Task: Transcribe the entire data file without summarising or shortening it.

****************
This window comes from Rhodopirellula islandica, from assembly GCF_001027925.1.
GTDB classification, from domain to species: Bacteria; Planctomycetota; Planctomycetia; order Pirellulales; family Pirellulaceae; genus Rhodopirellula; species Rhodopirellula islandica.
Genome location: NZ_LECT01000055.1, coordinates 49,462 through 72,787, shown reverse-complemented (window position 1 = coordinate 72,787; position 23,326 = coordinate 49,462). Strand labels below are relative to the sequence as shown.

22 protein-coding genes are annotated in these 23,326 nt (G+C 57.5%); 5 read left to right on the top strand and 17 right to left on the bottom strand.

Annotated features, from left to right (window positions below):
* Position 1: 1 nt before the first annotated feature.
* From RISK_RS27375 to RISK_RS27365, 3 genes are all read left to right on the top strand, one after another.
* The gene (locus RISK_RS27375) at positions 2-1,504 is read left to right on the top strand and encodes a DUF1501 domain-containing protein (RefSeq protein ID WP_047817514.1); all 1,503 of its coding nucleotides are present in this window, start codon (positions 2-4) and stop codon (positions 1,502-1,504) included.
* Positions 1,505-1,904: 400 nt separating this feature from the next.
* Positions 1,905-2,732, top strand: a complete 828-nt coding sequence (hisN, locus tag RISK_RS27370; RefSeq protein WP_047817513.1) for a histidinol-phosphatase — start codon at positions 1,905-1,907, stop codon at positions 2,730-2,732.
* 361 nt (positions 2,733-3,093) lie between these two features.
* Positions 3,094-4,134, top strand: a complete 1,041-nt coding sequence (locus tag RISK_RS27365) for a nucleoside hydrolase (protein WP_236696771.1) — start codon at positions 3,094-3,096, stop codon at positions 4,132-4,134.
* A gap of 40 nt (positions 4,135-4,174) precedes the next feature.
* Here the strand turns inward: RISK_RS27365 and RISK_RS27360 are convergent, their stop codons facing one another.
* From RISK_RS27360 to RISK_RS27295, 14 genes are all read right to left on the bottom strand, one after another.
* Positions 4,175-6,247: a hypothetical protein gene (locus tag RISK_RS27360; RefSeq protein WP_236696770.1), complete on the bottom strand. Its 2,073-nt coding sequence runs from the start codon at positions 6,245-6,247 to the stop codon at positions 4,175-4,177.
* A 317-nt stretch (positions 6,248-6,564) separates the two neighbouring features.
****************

This window comes from Rhodopirellula islandica, from assembly GCF_001027925.1.
GTDB classification, from domain to species: Bacteria; Planctomycetota; Planctomycetia; order Pirellulales; family Pirellulaceae; genus Rhodopirellula; species Rhodopirellula islandica.
Genome location: NZ_LECT01000055.1, coordinates 49,462 through 72,787, shown reverse-complemented (window position 1 = coordinate 72,787; position 23,326 = coordinate 49,462). Strand labels below are relative to the sequence as shown.

22 protein-coding genes are annotated in these 23,326 nt (G+C 57.5%); 5 read left to right on the top strand and 17 right to left on the bottom strand.

Annotated features, from left to right (window positions below):
* Position 1: 1 nt before the first annotated feature.
* From RISK_RS27375 to RISK_RS27365, 3 genes are all read left to right on the top strand, one after another.
* The gene (locus RISK_RS27375) at positions 2-1,504 is read left to right on the top strand and encodes a DUF1501 domain-containing protein (RefSeq protein ID WP_047817514.1); all 1,503 of its coding nucleotides are present in this window, start codon (positions 2-4) and stop codon (positions 1,502-1,504) included.
* Positions 1,505-1,904: 400 nt separating this feature from the next.
* Positions 1,905-2,732, top strand: a complete 828-nt coding sequence (hisN, locus tag RISK_RS27370; RefSeq protein WP_047817513.1) for a histidinol-phosphatase — start codon at positions 1,905-1,907, stop codon at positions 2,730-2,732.
* 361 nt (positions 2,733-3,093) lie between these two features.
* Positions 3,094-4,134, top strand: a complete 1,041-nt coding sequence (locus tag RISK_RS27365) for a nucleoside hydrolase (protein WP_236696771.1) — start codon at positions 3,094-3,096, stop codon at positions 4,132-4,134.
* A gap of 40 nt (positions 4,135-4,174) precedes the next feature.
* Here the strand turns inward: RISK_RS27365 and RISK_RS27360 are convergent, their stop codons facing one another.
* From RISK_RS27360 to RISK_RS27295, 14 genes are all read right to left on the bottom strand, one after another.
* Positions 4,175-6,247: a hypothetical protein gene (locus tag RISK_RS27360; RefSeq protein WP_236696770.1), complete on the bottom strand. Its 2,073-nt coding sequence runs from the start codon at positions 6,245-6,247 to the stop codon at positions 4,175-4,177.
* A 317-nt stretch (positions 6,248-6,564) separates the two neighbouring features.